The first beta of what will become the next-generation KDE Plasma workspace (KDE Next) was released yesterday. The final release is scheduled for release sometime in July (2014), so things should be moving really fast from now on. Here’s an excerpt from the release announcement:
The Plasma team would like to ask the wider Free Software community to test this release and give any feedback . Plasma Next is built using QML and runs on top of a fully hardware-accelerated graphics stack using Qt 5, QtQuick 2 and an OpenGL(-ES) scenegraph. Plasma Next provides a core desktop experience that will be easy and familiar for current users of KDE workspaces or alternative Free Software or proprietary offerings.
After playing with the test ISO image that was made available, I can confirm that the “core desktop experience” of Plasma Next will indeed be no different from that of the current KDE workspace. The desktop effects will, however, be much better and smoother. I was expecting a redesign of the KDE System Settings, but that doesn’t look like it’s going to happen. It’s the only component of KDE Next that looks out of place.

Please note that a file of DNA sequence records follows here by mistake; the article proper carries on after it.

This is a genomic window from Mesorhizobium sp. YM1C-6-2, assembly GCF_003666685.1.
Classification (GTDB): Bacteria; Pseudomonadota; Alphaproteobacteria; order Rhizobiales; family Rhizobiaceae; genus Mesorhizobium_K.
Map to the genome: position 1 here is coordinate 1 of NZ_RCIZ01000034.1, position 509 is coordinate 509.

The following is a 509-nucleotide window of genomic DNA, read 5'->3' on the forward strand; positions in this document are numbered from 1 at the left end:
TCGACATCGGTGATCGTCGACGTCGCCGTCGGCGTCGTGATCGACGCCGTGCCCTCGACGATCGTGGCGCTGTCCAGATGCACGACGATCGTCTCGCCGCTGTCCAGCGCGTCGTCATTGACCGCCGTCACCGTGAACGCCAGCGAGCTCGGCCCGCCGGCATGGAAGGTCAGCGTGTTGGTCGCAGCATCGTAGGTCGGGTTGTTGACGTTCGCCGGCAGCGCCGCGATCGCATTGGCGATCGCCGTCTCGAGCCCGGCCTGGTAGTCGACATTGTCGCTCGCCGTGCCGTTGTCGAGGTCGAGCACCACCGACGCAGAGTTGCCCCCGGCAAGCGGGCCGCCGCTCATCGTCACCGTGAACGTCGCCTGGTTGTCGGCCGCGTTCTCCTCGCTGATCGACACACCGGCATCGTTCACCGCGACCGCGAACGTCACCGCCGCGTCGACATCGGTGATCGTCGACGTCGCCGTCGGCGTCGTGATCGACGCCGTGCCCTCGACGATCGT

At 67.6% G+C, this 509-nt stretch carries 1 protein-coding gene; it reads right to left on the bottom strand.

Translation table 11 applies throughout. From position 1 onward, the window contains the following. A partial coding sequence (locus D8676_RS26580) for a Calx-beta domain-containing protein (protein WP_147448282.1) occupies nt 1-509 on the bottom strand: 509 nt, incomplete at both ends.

In any case, here are screenshots from a test system that I set up.
The login screen.
The desktop showing the menu. The menu still looks very much like the current Kickoff menu, but it just feels a little bit “lighter.” I’d rather have a fullscreen app launcher, but I think the developers are relying on Homerun Launcher to feel in that need.
There is an integrated search field, but it doesn’t show until you actually start typing.
The panel settings widget does not open in a settings window, but in place, right on the panel itself.
The desktop showing two open windows of the KFind utility.
A screenshot of the System Settings. The Compositor module is a new addition.
This is a screenshot of the Compositor module. Its settings are what you will find in the current Desktop Effects module.
The Desktop Effects module settings still look like the current one, but one of my favorite settings (Wobbly effects) appears to have been removed. It doesn’t really work very well in the current workspace, but kids love it.
The widgets manager.
A screenshot of the desktop showing the NetworkManager widget.
And finally, here’s what the panel calendar looks like. If you would like to take the system out for a spin yourself, you may download an ISO image from here.
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